Creator Julius Von Bismarck is an artist whose work always has an air of intervention about it, something that jolts the public from its usual sleepwalk while resisting societal norms and conventions. From his Image Fulgurator which looks like a gun and inserts hidden messages into people’s photographs without their knowledge, to his collaborative project which put a large emoticon on top of a lighthouse in Lindau, Germany which displayed the collective emotions of passersby.
His latest artwork, Punishment I, a performance piece for the camera—both video and still images—is currently exhibiting at the Alexander Levy gallery in Berlin. It sees him travelling the world—Switzerland, South America and the United States—whipping various things until he’s worn out, venting his anger and frustrations. The idea is inspired by an ancient legend where the Achaemenid king Xerxes punished the strait at Hellespont (now the Dardanelles in Turkey) with 300 lashes because he was pissed off that bridges he’d built across it were destroyed afterwards by a storm. So he vented spleen by having the water whipped, naturally.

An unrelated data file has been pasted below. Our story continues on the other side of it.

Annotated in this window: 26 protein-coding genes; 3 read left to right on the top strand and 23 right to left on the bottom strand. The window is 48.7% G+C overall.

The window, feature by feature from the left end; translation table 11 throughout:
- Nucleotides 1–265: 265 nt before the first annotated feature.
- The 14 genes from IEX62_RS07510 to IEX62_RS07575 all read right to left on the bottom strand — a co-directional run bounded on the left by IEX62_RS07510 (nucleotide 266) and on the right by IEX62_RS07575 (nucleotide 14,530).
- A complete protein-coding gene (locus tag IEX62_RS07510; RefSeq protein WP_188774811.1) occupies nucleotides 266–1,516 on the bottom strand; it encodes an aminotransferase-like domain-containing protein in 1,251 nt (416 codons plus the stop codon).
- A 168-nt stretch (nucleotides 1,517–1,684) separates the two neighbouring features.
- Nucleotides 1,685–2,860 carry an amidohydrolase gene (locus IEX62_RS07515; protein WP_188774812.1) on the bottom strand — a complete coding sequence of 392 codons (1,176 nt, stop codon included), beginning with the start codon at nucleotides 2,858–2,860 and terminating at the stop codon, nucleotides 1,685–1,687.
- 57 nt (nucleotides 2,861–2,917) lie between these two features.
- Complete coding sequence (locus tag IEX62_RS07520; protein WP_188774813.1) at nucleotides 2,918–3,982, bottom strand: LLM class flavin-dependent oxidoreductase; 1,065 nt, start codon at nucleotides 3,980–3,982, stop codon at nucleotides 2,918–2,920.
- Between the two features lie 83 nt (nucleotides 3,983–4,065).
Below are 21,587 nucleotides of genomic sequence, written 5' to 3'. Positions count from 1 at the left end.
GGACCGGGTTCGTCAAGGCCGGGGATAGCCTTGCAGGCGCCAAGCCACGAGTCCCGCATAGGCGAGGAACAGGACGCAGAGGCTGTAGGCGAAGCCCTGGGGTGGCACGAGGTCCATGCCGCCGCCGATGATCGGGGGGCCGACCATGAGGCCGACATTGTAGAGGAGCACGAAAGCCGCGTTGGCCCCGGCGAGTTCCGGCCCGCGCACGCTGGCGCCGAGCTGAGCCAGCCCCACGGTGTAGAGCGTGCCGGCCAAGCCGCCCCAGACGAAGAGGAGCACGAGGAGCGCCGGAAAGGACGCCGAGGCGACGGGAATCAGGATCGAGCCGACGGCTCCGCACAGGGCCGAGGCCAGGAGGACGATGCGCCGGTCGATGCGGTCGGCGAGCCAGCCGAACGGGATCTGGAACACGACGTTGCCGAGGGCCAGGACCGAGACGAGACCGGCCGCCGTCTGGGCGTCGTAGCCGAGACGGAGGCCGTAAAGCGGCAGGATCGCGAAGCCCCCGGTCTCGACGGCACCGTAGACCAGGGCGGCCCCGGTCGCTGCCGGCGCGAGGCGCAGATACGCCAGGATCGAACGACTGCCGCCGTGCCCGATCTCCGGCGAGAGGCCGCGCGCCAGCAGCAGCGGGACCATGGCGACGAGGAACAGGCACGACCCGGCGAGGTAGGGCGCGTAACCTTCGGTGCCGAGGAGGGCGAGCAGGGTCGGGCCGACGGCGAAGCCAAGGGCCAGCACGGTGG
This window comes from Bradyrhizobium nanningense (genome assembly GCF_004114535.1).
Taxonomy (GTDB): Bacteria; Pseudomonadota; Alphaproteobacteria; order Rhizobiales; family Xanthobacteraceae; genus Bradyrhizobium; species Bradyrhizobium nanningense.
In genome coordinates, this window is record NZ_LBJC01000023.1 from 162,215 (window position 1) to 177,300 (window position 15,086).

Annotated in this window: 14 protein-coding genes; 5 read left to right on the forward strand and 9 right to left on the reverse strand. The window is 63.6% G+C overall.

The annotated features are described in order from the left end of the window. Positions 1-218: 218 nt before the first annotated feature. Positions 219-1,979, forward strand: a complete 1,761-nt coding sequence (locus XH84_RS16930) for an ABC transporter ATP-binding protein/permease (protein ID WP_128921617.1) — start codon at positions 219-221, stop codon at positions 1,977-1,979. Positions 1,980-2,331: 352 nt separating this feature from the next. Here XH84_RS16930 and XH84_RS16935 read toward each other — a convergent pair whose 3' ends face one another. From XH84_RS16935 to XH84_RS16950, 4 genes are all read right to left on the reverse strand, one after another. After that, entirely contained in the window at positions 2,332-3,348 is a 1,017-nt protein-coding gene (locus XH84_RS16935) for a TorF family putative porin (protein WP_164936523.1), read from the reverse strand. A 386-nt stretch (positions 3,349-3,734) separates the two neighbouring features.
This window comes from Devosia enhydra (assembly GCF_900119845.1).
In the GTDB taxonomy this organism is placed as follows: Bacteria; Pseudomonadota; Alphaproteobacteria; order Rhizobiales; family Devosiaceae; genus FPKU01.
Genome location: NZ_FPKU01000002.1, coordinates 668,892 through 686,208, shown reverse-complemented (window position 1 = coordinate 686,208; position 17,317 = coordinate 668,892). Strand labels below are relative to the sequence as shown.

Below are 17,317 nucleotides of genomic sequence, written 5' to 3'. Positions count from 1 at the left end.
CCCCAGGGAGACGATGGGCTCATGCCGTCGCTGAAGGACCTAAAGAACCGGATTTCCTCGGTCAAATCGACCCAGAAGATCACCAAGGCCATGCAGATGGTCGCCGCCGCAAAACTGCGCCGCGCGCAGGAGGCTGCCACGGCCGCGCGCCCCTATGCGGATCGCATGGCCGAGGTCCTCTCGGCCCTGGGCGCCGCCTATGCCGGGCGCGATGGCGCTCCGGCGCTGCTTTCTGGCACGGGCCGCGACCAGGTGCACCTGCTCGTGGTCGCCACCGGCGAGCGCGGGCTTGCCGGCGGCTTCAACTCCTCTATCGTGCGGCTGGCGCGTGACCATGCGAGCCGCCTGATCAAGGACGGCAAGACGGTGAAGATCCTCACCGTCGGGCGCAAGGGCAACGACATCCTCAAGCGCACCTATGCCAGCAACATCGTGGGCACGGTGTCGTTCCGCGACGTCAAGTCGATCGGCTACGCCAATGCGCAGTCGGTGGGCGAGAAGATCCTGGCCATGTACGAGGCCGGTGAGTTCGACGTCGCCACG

The absurdity of this action, whipping something that can’t feel or acknowledge the pain, is carried over in Bismark’s allegorical project which is both funny and unsettling. The juxtaposition of one man whipping the might of the Christ the Redeemer statue in Rio de Janeiro looks daft, as does his lone figure attacking the sea and other landmarks—dwarfed by their size his actions appear surreal and questionable. But no doubt it feels quite cathartic, if tiring.